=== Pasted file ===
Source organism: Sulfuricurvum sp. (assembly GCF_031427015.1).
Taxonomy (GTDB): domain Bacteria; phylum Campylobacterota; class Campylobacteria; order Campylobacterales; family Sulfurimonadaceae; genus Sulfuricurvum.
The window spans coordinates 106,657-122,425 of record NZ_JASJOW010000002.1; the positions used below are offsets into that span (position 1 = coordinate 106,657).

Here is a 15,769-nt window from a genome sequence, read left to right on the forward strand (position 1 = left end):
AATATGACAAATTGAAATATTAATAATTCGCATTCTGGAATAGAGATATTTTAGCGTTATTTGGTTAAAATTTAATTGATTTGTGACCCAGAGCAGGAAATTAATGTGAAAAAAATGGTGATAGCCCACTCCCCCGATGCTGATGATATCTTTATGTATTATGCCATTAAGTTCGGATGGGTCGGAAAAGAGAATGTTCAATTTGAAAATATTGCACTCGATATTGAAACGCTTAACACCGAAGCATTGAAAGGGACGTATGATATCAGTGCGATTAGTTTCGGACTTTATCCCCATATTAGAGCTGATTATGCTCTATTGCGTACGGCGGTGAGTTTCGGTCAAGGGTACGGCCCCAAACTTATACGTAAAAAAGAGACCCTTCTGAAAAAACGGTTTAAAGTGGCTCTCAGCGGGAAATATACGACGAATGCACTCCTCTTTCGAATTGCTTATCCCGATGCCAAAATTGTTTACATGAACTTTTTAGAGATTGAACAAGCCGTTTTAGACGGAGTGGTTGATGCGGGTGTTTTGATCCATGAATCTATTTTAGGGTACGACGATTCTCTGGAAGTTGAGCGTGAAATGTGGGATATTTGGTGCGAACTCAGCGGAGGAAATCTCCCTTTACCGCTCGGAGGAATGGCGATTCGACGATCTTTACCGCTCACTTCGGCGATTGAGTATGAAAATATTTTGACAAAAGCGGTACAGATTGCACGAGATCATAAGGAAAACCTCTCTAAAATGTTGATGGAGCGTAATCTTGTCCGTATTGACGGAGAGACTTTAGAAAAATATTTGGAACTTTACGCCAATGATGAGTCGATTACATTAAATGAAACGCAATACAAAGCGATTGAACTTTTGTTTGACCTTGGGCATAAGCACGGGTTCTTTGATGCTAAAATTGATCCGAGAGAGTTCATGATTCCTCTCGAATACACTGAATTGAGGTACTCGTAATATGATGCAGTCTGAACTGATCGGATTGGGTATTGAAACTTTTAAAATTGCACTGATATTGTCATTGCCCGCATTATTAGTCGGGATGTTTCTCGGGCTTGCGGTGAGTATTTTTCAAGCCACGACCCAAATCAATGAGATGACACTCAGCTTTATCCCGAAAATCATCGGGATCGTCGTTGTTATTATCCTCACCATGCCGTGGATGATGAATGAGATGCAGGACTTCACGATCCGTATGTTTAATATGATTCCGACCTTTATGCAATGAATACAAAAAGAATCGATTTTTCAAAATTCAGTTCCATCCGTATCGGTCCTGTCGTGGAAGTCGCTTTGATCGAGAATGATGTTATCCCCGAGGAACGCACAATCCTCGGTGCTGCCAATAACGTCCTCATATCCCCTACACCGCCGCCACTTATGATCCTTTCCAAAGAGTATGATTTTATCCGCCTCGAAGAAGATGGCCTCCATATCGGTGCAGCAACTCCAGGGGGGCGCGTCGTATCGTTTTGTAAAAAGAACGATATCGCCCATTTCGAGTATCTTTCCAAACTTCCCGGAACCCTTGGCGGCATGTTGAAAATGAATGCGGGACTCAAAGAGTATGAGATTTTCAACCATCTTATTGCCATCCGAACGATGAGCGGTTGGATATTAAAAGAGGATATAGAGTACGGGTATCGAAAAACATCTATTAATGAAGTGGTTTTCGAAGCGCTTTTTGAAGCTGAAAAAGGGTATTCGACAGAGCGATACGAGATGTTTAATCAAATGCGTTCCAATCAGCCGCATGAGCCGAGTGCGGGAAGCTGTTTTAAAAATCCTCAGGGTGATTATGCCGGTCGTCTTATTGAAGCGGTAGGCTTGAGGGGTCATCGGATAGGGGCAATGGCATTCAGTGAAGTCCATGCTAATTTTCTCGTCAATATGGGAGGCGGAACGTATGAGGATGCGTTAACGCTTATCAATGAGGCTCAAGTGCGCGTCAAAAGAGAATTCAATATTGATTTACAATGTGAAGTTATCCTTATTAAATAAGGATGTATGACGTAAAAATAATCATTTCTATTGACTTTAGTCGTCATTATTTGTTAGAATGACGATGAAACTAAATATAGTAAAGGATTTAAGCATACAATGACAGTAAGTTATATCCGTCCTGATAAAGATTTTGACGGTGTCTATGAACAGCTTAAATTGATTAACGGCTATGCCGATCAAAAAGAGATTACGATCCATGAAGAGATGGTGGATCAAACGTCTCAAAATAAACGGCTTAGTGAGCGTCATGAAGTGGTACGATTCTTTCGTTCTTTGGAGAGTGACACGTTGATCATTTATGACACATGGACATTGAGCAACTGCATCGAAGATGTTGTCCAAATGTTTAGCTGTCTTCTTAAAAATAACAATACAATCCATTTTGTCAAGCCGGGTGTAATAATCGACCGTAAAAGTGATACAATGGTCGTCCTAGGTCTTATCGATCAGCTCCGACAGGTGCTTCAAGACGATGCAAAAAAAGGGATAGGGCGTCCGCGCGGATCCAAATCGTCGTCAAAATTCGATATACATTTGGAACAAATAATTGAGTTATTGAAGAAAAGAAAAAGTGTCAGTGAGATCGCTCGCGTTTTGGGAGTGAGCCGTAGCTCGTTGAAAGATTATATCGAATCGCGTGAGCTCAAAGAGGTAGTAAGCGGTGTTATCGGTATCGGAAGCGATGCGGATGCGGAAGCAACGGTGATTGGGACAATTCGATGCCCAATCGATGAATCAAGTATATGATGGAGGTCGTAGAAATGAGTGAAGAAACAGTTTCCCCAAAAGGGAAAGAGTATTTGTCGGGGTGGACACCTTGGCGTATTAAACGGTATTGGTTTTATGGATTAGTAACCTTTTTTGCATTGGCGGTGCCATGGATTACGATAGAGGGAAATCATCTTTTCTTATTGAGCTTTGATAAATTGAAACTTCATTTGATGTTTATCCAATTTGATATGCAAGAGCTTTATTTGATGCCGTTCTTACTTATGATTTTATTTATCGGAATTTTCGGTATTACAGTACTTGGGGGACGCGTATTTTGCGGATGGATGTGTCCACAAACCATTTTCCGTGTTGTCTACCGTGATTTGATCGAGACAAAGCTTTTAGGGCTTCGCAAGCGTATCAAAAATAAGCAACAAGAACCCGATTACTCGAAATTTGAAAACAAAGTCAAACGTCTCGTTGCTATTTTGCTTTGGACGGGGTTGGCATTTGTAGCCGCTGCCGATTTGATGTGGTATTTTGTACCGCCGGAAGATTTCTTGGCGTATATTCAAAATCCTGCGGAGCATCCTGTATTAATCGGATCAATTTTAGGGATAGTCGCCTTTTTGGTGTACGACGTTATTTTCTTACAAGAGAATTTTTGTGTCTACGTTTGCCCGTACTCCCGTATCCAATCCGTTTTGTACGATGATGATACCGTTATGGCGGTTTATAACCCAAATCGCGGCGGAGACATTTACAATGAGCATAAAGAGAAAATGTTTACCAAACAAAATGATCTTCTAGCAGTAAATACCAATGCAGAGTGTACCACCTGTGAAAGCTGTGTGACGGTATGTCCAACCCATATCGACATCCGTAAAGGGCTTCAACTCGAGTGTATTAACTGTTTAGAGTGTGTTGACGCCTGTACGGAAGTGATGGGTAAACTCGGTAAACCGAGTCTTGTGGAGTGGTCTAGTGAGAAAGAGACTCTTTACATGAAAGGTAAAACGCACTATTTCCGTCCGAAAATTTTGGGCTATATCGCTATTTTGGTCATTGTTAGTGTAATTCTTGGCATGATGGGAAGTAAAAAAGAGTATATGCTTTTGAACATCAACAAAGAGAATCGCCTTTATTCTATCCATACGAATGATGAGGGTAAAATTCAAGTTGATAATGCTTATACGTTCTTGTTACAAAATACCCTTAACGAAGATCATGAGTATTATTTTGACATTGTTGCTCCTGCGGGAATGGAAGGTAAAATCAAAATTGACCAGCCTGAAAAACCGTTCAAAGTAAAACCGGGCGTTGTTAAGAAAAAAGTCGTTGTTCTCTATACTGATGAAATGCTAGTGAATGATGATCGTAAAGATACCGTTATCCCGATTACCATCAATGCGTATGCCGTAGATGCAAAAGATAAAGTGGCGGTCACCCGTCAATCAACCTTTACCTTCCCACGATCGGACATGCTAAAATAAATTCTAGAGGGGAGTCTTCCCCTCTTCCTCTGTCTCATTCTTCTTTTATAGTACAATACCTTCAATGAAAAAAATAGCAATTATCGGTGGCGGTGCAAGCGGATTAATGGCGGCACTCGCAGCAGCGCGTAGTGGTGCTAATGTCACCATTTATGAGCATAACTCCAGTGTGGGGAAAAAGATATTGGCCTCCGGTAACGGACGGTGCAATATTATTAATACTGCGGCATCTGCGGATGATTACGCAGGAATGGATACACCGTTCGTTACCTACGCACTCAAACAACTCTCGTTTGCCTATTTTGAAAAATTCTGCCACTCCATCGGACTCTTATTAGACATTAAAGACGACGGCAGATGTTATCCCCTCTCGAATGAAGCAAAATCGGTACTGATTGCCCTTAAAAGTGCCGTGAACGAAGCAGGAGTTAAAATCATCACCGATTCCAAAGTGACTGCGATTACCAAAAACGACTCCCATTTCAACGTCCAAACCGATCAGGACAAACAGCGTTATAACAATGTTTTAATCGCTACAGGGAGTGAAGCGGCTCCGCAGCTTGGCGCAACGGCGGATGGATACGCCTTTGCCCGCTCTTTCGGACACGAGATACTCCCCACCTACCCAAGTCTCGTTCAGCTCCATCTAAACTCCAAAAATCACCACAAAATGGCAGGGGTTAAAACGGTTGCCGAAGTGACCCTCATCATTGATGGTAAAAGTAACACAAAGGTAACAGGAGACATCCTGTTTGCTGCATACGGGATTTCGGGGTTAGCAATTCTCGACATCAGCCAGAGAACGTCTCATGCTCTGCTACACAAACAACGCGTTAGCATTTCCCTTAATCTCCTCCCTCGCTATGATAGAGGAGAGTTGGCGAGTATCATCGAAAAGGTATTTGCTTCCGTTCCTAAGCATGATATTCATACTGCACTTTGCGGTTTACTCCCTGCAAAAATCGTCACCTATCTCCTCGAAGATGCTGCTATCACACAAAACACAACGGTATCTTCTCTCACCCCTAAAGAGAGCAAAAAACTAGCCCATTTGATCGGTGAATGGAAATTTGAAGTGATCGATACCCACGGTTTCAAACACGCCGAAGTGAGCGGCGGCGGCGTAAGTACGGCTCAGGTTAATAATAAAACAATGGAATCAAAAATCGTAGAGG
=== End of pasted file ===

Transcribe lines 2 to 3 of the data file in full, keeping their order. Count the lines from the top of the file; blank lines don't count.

Taxonomy (GTDB): domain Bacteria; phylum Campylobacterota; class Campylobacteria; order Campylobacterales; family Sulfurimonadaceae; genus Sulfuricurvum.
The window spans coordinates 106,657-122,425 of record NZ_JASJOW010000002.1; the positions used below are offsets into that span (position 1 = coordinate 106,657).